Top Senate Education Committee Democrat Outlines HEA Reauthorization Vision
Monday, March 4, 2019
Posted by: Carrie Warick, Director of Policy and Advocacy
Last week, Sen. Patty Murray (D-WA), the ranking member of the Senate Health, Education, Labor, and Pensions (HELP) Committee outlined her priorities for reauthorizing the Higher Education Act (HEA) in a speech at the Center for American Progress. Sen. Murray advocated for a comprehensive HEA that promotes affordability, accountability, accessibility, and campus safety and civil rights.
This speech follows one from Sen. Lamar Alexander (R-TN), the HELP committee chair, last month that focused on FAFSA simplification, loan repayment, accountability, and listed “other good ideas” he had discussed with committee colleagues. While Sen. Murray agreed that FAFSA simplification is necessary, she did not elaborate on a specific proposal regarding this top NCAN priority.
The senator opened her speech discussing affordability both for current and former students. For current students, she outlined the diminishing purchasing power of the Pell Grant and stressed that Pell recipients and students of color are more likely to take out loans to pay for their education. Sen. Murray also hinted at her position on free college:
“Everyone who wants to go to college – whether it’s a two- or four-year degree – should have the choice to do so, and shouldn’t be saddled with debt as a result.”
Sen. Murray did not call for free college anywhere in the speech, or even specifically debt-free college, though saying students shouldn’t be saddled with debt is close to the latter. Free college proposals would allow all students, or all students with family incomes below a set income cap, to attend college for free. (Some plans out there would cover the cost of tuition, while others would cover the full cost of attendance.). Debt-free college is a more progressive system, providing greater resources to low- and moderate-income families to prevent them from needing to take on debt, and assuming that higher income families would pay their own way. (Check out this explainer from Education Commission of the States.)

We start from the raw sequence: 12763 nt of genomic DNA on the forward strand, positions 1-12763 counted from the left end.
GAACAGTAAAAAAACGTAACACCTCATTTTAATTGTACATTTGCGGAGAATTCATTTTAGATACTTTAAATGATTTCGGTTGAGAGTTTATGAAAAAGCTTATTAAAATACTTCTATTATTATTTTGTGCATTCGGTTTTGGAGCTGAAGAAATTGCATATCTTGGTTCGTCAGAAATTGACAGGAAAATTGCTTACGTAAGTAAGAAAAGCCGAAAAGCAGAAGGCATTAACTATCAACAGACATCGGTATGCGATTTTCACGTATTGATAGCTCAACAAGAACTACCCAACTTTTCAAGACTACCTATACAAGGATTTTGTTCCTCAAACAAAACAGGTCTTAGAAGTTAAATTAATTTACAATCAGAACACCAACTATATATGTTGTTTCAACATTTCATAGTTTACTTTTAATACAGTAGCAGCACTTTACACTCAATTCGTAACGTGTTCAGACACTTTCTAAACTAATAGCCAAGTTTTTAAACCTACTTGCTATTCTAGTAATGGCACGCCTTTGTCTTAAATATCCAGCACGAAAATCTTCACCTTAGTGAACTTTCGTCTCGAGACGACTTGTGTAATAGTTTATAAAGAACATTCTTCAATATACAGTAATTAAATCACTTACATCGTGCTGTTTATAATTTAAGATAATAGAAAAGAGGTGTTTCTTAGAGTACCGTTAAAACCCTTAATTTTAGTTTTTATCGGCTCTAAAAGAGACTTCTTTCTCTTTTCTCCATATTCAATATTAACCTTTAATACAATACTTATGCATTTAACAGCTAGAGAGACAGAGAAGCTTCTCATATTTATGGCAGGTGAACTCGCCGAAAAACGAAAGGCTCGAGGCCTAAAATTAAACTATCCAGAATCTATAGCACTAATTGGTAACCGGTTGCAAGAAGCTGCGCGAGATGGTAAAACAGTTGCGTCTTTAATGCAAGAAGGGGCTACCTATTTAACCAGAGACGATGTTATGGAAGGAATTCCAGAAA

But in her speech, the senator didn’t propose a coordinated plan that would eliminate debt or provide free college for all. She instead called for a federal-state partnership to promote new investments in higher education by both the federal and state governments. Additionally, she said she would like to see increased investments in the Pell Grant program, federal Supplemental Educational Opportunity Grants (SEOG), and the Federal Work-Study program.
Lastly, Sen. Murray said she wants to address the total cost of college, not just tuition. When discussing additional costs of pursuing higher education, she specifically mentioned food, textbooks, housing, transportation, and child care.